Many people read a book from the first word of the first page and move to the next word and continue throughout the book. If you start with your eyes on the first word, you are wasting a lot of peripheral vision on the margin area which is blank. You can first start small by starting from the second word and finishing at the penultimate word of each line. Over time you can learn to look at each line in two or three fixations by taking snapshots.
An example is below:
The first few times your comprehension may not be as high as before but with practice it will get better.
This trick alone will massively increase your reading speed, and by doing this you will find that you can read without sub vocalising the words.
You need to practice this and the process will get quicker with more practice.
Now you can get started on strategies to read a book in under 1 hour.
Whats the destination
Reading a book is like taking any kind of journey. First get clear on where you want to go – what’s the destination? Then you do a plan – you check a map or use a sat nav. You don’t just start walking and hope you’ll end up there. That’s not efficient. It’s the same with reading, you need to be clear on what your result is, then have a look at how the books laid out, to find the best way to get there. Often you can find there are quicker and more efficient ways to get to your destination.
Why do you want to read?
You need to have a target of what you want to read for. Normally you want to read something that will help you to do something or understand something. The first step is to be clear about what the purpose of reading is. Is it to help you to grow your company? Help you to understand a scientific problem? If you are reading for sheer pleasure then what is it that you find pleasurable about reading? First start by writing this goal down or have it in mind. Someone who is reading for to understand the how a car works will read in a very different way to someone who is reading to help generate ideas for a business problem they are facing.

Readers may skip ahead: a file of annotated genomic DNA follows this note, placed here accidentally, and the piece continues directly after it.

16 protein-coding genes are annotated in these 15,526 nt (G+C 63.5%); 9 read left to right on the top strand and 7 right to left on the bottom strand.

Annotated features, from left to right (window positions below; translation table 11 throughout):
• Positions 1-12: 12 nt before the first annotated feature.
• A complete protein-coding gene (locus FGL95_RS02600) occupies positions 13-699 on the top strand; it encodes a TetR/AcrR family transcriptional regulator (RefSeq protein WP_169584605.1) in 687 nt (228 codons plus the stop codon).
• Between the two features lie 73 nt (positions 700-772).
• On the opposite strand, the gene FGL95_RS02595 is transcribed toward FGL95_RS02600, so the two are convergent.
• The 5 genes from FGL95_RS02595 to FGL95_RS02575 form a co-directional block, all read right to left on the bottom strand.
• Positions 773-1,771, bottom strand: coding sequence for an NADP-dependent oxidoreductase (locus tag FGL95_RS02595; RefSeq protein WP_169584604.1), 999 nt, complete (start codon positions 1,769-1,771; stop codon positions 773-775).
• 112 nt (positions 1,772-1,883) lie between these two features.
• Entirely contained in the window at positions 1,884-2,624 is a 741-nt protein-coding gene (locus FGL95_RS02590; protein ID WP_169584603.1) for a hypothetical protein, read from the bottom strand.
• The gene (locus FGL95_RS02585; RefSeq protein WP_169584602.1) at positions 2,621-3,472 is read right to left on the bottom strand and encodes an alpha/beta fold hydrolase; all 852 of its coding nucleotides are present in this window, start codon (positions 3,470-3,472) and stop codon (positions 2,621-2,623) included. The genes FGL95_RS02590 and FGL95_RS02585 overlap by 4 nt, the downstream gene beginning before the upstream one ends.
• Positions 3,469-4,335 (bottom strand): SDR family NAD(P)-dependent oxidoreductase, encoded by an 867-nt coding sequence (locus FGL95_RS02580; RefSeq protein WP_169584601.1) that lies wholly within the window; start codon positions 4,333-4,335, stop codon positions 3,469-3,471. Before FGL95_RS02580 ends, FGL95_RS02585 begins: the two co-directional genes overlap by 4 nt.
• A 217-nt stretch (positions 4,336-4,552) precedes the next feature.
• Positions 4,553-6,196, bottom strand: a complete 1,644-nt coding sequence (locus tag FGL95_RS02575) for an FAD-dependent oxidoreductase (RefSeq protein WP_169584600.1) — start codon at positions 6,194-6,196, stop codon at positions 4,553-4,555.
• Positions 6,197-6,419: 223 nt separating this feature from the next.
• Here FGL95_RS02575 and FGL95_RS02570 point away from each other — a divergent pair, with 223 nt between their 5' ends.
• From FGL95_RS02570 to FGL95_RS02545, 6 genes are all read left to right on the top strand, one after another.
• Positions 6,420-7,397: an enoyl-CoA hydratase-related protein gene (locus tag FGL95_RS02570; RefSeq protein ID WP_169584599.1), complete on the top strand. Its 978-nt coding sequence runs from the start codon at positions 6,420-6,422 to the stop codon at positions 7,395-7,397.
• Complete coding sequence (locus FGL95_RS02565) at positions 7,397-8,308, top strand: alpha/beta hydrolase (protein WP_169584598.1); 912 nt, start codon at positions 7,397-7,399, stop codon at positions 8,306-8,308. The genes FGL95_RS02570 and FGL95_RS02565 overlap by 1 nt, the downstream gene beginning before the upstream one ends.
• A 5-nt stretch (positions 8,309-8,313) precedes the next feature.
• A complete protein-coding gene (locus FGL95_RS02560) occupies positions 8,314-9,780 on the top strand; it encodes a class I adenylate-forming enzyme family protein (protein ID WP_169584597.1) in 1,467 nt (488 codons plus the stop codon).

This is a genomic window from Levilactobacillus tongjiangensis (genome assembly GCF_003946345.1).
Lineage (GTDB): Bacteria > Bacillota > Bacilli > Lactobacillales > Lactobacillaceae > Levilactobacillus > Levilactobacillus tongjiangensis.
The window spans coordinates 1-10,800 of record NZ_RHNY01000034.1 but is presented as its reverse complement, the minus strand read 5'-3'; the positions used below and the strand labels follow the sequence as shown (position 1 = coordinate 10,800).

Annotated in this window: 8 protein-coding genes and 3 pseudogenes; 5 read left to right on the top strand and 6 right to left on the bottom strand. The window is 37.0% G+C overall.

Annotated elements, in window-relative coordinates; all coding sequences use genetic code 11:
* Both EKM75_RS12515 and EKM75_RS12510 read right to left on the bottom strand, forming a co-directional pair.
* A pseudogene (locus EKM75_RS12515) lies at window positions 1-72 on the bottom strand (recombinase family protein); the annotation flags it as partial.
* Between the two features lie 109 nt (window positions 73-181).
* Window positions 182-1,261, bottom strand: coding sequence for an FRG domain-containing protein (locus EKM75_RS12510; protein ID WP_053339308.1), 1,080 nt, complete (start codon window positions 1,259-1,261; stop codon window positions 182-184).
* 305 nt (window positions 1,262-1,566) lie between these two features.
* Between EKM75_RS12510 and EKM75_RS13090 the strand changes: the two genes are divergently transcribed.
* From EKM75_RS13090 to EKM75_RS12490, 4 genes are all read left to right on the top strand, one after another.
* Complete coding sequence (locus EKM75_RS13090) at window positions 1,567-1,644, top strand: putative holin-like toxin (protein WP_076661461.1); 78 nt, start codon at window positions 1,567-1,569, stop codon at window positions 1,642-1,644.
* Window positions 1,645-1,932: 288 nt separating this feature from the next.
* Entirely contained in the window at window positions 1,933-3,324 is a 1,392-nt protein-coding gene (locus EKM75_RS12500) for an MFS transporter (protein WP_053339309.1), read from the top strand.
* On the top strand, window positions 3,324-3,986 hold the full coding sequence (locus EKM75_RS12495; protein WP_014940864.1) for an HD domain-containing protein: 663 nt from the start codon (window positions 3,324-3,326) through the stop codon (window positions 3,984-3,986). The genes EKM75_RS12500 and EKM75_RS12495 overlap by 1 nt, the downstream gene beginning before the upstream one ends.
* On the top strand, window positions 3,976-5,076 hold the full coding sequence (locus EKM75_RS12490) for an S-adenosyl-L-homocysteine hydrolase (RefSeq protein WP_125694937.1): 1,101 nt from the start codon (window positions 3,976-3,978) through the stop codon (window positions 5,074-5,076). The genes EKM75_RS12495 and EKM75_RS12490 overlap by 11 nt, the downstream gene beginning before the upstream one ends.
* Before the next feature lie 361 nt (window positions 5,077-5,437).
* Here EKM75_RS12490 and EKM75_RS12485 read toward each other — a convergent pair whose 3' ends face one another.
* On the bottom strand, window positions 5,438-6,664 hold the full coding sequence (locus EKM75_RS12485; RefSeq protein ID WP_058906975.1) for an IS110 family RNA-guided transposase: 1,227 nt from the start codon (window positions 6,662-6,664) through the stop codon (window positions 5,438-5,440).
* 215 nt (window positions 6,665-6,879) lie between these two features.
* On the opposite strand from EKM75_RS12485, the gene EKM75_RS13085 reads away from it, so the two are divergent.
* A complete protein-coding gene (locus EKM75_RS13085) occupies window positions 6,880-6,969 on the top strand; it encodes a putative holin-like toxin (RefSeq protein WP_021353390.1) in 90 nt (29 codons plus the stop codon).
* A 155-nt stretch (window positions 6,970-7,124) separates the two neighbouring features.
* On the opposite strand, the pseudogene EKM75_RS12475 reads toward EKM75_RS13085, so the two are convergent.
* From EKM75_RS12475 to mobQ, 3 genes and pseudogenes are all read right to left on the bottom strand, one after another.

With this goal in mind the second step is to plan and prepare. Spend 5 minutes planning can save a huge amount of time. First go through the front cover, the back cover, and read the table of contents. You can learn how the book is laid out and which parts of the book will be the most important to achieve your target.
You can then skim through the chapters you think are most important and read the first line of the introduction and conclusion, and take some snapshots of individual words that jump out and interest you. You can think of questions that will pique your interest when you come to read it a second time.
As you get started on reading you can go through the parts of the book that will help you find the information you need. You can read the first part of the paragraph and skip parts that are not relevant to your goal, and using the principles of fixations.
The 80:20 Rule and Law of Diminishing Returns
One of the keys to reading a book in under 1 hour is to put a timer of 50 minutes on how long you are spending reading. Parkinson’s law is that work expands to fill the time available. If you limit the amount of time you have available then you can read far more quickly and efficiently. At first you will miss a lot of information, but it will force you to read much more efficiently over time.